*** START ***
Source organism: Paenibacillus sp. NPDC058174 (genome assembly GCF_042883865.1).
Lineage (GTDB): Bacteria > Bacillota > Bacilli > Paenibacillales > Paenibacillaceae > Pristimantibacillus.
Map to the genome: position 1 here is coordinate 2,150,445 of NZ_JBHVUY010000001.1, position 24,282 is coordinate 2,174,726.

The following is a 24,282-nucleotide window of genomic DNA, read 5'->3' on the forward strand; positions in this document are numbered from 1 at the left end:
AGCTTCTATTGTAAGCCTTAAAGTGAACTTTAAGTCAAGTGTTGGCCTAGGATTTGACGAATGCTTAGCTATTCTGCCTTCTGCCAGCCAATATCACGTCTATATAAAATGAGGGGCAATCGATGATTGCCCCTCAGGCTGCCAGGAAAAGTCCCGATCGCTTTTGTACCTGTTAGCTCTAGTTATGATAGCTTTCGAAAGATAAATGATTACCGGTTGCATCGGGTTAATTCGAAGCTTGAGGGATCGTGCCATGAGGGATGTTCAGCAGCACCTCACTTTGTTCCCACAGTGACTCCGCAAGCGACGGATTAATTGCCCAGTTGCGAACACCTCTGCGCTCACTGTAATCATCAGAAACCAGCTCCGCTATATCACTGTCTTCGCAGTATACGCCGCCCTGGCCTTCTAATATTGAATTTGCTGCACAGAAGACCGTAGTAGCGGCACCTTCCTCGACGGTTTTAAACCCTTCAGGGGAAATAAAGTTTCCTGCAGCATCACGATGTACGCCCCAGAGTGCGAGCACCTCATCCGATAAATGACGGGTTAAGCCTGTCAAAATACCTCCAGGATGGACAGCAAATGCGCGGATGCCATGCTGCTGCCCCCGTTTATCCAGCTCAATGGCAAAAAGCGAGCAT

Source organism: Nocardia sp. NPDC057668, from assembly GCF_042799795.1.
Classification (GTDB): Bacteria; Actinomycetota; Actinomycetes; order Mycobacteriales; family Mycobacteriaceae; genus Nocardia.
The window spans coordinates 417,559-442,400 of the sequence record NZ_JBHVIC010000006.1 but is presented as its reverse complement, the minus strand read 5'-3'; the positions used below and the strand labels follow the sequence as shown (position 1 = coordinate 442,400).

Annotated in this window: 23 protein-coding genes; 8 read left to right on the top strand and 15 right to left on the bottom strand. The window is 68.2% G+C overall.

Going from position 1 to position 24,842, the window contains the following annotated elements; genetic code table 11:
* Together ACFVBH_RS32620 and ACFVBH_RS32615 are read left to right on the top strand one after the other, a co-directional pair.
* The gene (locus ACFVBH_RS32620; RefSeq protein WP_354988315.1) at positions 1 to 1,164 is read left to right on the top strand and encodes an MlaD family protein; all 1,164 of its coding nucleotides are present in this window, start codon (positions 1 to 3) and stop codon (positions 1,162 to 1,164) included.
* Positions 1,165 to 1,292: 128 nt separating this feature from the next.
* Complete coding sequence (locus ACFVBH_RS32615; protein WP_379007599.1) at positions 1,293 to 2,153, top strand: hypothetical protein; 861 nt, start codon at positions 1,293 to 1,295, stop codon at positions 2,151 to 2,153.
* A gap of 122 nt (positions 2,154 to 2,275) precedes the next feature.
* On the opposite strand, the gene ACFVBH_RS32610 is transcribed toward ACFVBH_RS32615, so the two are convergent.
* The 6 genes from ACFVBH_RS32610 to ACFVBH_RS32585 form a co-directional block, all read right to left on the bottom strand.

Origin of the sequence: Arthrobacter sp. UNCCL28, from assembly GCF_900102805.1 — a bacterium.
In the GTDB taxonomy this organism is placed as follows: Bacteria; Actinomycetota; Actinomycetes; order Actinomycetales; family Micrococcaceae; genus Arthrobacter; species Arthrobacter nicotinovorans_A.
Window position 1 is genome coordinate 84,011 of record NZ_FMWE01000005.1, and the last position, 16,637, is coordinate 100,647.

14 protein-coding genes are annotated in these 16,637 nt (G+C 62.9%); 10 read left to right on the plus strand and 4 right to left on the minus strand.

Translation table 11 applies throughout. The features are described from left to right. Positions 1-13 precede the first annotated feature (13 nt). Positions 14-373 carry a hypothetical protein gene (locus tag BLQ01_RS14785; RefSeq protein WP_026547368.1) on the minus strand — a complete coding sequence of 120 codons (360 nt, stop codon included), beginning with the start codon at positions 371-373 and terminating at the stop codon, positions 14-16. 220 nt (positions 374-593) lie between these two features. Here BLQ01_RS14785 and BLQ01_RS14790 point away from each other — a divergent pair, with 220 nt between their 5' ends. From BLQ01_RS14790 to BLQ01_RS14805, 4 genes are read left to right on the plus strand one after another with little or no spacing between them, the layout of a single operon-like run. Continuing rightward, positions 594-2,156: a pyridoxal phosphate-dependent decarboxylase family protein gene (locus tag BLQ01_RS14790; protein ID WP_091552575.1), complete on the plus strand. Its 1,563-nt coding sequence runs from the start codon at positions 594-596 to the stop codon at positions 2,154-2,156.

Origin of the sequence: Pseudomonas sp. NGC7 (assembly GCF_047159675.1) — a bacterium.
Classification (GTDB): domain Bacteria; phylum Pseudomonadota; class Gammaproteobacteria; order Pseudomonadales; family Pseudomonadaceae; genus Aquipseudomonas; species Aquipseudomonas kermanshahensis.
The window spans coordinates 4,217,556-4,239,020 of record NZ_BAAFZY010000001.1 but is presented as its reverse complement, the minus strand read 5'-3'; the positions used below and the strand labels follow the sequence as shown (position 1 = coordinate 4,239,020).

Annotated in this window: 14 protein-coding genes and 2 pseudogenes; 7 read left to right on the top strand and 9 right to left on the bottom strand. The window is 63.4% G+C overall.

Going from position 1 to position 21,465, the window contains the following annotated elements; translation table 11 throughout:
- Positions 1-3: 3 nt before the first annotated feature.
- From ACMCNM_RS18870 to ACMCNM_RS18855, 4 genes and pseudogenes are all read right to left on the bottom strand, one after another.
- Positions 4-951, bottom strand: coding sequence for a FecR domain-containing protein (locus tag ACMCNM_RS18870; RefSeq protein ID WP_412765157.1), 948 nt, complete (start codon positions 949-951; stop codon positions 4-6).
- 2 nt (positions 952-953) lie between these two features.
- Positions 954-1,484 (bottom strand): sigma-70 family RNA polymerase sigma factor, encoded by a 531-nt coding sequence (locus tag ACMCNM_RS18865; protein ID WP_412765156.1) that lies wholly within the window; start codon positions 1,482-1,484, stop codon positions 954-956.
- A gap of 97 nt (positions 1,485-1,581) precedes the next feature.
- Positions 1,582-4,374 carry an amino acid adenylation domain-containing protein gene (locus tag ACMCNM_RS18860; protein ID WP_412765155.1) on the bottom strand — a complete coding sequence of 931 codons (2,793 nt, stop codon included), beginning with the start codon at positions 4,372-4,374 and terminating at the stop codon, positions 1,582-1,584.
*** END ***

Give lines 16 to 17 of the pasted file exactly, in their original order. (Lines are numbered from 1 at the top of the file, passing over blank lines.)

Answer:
* On the opposite strand, the gene ACFVBH_RS32610 is transcribed toward ACFVBH_RS32615, so the two are convergent.
* The 6 genes from ACFVBH_RS32610 to ACFVBH_RS32585 form a co-directional block, all read right to left on the bottom strand.